Sutro Sam is often down in the pools that are what remain of the Sutro Baths. For two days, ABC7 News spent some time watching people, watching him. He's cute. There's no doubt about it. It's understandable that people want to watch him clambering from one pool to the next, sunning himself, or swimming through the ponds. So many people went out to the baths last January to get a close look, the Park Service had to put up barricades and signs asking visitors to give Sam a little space.
"We've seen people bringing their dogs down here, people trying to flush Sam out of his pool to get a better photograph, people throwing things in the people, people attempting to feed him," said Aquarium of the Bay Director of Animal Care Christina Slager. She says none of that is good for otters.
Since the signs have gone up, that inappropriate behavior has been greatly reduced but still, in the past two days, people have been seen walking right past the off-limits signs and in spite of the signs saying 'Please don't bring your dog,' there have been people walking dogs off-leash by the pools. "People, although they love Sam, might inadvertently hurt him by feeding him something that's inappropriate, or by their formerly-friendly dog deciding to bite him," Slager said.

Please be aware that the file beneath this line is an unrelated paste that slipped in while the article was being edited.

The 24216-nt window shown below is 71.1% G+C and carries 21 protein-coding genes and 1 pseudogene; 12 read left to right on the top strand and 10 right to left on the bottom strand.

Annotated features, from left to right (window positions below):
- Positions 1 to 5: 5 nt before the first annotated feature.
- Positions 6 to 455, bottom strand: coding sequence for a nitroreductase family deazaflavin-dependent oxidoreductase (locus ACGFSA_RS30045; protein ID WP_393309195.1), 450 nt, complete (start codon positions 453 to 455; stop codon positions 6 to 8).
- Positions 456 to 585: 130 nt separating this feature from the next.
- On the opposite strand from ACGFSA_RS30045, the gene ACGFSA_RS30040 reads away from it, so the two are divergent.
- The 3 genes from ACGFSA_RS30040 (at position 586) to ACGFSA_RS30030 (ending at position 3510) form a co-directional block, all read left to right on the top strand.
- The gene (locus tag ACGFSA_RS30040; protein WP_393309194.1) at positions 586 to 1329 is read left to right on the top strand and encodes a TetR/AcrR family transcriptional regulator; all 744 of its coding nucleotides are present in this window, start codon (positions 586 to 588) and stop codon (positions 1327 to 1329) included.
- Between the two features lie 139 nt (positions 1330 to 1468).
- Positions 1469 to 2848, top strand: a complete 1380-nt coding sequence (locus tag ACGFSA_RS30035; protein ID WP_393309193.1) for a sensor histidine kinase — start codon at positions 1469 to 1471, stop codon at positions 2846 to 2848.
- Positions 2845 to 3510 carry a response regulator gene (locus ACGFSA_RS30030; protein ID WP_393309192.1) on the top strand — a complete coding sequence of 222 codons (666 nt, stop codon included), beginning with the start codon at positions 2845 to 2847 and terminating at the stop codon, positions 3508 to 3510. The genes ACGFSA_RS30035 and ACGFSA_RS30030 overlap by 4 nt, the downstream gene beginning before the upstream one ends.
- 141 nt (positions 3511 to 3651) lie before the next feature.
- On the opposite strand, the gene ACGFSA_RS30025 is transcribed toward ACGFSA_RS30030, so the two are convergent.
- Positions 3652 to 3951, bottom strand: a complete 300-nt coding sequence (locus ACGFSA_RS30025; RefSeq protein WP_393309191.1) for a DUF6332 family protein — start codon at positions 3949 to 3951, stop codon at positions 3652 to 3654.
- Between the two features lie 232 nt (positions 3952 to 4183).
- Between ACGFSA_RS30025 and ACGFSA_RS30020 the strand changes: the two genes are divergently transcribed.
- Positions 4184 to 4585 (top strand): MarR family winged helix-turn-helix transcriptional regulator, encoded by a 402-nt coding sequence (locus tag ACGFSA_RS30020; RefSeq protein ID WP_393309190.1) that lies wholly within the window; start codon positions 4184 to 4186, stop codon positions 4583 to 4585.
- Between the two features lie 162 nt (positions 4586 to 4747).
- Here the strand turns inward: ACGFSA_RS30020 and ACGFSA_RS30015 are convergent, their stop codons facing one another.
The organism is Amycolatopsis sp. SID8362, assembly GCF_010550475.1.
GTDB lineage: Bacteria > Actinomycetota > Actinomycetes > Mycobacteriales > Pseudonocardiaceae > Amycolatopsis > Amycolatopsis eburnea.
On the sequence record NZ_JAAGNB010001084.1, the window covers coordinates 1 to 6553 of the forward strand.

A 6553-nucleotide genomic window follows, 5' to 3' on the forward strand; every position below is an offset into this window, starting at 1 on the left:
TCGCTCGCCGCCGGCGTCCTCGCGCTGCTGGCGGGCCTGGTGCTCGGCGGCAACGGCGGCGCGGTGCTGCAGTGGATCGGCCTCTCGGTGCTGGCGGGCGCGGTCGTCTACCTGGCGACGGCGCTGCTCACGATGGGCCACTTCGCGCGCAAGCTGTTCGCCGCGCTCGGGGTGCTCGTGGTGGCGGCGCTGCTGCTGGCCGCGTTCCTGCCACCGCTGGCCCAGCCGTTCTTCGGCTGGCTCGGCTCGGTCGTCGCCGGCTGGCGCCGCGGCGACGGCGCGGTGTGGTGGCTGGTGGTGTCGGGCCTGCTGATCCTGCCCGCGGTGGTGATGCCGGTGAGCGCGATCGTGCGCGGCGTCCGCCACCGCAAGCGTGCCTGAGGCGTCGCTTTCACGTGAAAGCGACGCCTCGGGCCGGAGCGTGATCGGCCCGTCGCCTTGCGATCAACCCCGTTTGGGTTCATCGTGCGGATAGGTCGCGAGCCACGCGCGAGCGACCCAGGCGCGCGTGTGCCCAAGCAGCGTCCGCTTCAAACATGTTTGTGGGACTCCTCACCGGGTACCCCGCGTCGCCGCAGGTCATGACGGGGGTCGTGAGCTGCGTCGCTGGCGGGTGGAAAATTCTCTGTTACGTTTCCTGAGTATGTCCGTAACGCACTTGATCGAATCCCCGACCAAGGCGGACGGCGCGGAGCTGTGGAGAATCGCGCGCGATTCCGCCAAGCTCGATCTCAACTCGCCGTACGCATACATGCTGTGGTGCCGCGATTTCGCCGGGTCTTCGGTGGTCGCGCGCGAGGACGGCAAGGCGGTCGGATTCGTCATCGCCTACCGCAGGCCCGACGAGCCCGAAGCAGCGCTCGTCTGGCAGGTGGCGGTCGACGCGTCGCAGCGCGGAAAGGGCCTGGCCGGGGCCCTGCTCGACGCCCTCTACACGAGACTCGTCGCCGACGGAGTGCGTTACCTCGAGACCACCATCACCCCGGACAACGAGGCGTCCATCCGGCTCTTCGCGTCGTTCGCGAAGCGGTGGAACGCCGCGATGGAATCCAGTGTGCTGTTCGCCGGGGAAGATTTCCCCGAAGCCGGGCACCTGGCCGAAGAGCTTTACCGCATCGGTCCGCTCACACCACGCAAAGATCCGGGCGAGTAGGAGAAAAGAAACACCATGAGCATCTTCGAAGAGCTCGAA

Then, there's the danger of Sam just getting too accustomed to being around people. So, even if you think walking through the restricted area is OK because you're not bothering the otter, consider that you may be conditioning him to be less afraid of humans and for a wild animal, that is almost never a good thing.
It's extremely rare that river otters are ever seen south of the Golden Gate. Sutro Sam probably came down from Marin. There's an alternative for people who just have to see one up close. The Aquarium of the Bay is putting together a river otter exhibit, due to open this summer, where visitors can see three river otters up close.
In the meantime, at the Sutro Baths, give Sutro Sam a little room. It's not good for him to be around people.